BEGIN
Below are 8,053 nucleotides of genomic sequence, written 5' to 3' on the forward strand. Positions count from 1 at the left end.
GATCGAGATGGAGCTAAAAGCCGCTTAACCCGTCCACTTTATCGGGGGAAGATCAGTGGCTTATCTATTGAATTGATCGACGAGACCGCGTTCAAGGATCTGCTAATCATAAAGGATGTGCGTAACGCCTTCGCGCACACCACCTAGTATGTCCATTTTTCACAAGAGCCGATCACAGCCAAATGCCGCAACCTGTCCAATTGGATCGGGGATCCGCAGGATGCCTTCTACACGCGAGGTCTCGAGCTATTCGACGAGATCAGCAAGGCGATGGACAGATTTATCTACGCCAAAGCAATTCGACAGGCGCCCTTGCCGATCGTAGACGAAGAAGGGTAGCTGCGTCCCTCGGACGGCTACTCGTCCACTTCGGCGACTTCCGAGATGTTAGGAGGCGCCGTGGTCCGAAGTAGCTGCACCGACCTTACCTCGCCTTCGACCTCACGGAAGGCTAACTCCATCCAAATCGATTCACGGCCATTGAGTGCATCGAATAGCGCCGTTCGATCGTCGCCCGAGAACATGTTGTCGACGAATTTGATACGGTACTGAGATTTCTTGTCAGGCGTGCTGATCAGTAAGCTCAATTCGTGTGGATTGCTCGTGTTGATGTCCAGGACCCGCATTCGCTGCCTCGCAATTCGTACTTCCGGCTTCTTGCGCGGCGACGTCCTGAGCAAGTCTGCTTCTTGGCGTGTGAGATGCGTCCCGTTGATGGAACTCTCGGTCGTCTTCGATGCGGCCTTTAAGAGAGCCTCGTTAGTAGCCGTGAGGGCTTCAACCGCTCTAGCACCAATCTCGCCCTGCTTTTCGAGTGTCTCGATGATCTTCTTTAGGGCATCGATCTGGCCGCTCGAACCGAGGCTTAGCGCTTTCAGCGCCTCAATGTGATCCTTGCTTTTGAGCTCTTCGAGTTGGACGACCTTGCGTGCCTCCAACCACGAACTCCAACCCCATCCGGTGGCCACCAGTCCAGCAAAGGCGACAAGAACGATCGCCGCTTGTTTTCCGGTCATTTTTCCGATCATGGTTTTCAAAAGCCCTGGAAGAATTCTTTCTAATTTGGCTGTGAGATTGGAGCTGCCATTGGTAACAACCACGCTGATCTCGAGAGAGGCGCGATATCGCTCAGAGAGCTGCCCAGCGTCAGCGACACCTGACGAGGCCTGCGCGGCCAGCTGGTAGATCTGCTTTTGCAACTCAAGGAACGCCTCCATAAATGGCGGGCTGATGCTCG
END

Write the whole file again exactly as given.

Below are 8,053 nucleotides of genomic sequence, written 5' to 3' on the forward strand. Positions count from 1 at the left end.
GATCGAGATGGAGCTAAAAGCCGCTTAACCCGTCCACTTTATCGGGGGAAGATCAGTGGCTTATCTATTGAATTGATCGACGAGACCGCGTTCAAGGATCTGCTAATCATAAAGGATGTGCGTAACGCCTTCGCGCACACCACCTAGTATGTCCATTTTTCACAAGAGCCGATCACAGCCAAATGCCGCAACCTGTCCAATTGGATCGGGGATCCGCAGGATGCCTTCTACACGCGAGGTCTCGAGCTATTCGACGAGATCAGCAAGGCGATGGACAGATTTATCTACGCCAAAGCAATTCGACAGGCGCCCTTGCCGATCGTAGACGAAGAAGGGTAGCTGCGTCCCTCGGACGGCTACTCGTCCACTTCGGCGACTTCCGAGATGTTAGGAGGCGCCGTGGTCCGAAGTAGCTGCACCGACCTTACCTCGCCTTCGACCTCACGGAAGGCTAACTCCATCCAAATCGATTCACGGCCATTGAGTGCATCGAATAGCGCCGTTCGATCGTCGCCCGAGAACATGTTGTCGACGAATTTGATACGGTACTGAGATTTCTTGTCAGGCGTGCTGATCAGTAAGCTCAATTCGTGTGGATTGCTCGTGTTGATGTCCAGGACCCGCATTCGCTGCCTCGCAATTCGTACTTCCGGCTTCTTGCGCGGCGACGTCCTGAGCAAGTCTGCTTCTTGGCGTGTGAGATGCGTCCCGTTGATGGAACTCTCGGTCGTCTTCGATGCGGCCTTTAAGAGAGCCTCGTTAGTAGCCGTGAGGGCTTCAACCGCTCTAGCACCAATCTCGCCCTGCTTTTCGAGTGTCTCGATGATCTTCTTTAGGGCATCGATCTGGCCGCTCGAACCGAGGCTTAGCGCTTTCAGCGCCTCAATGTGATCCTTGCTTTTGAGCTCTTCGAGTTGGACGACCTTGCGTGCCTCCAACCACGAACTCCAACCCCATCCGGTGGCCACCAGTCCAGCAAAGGCGACAAGAACGATCGCCGCTTGTTTTCCGGTCATTTTTCCGATCATGGTTTTCAAAAGCCCTGGAAGAATTCTTTCTAATTTGGCTGTGAGATTGGAGCTGCCATTGGTAACAACCACGCTGATCTCGAGAGAGGCGCGATATCGCTCAGAGAGCTGCCCAGCGTCAGCGACACCTGACGAGGCCTGCGCGGCCAGCTGGTAGATCTGCTTTTGCAACTCAAGGAACGCCTCCATAAATGGCGGGCTGATGCTCG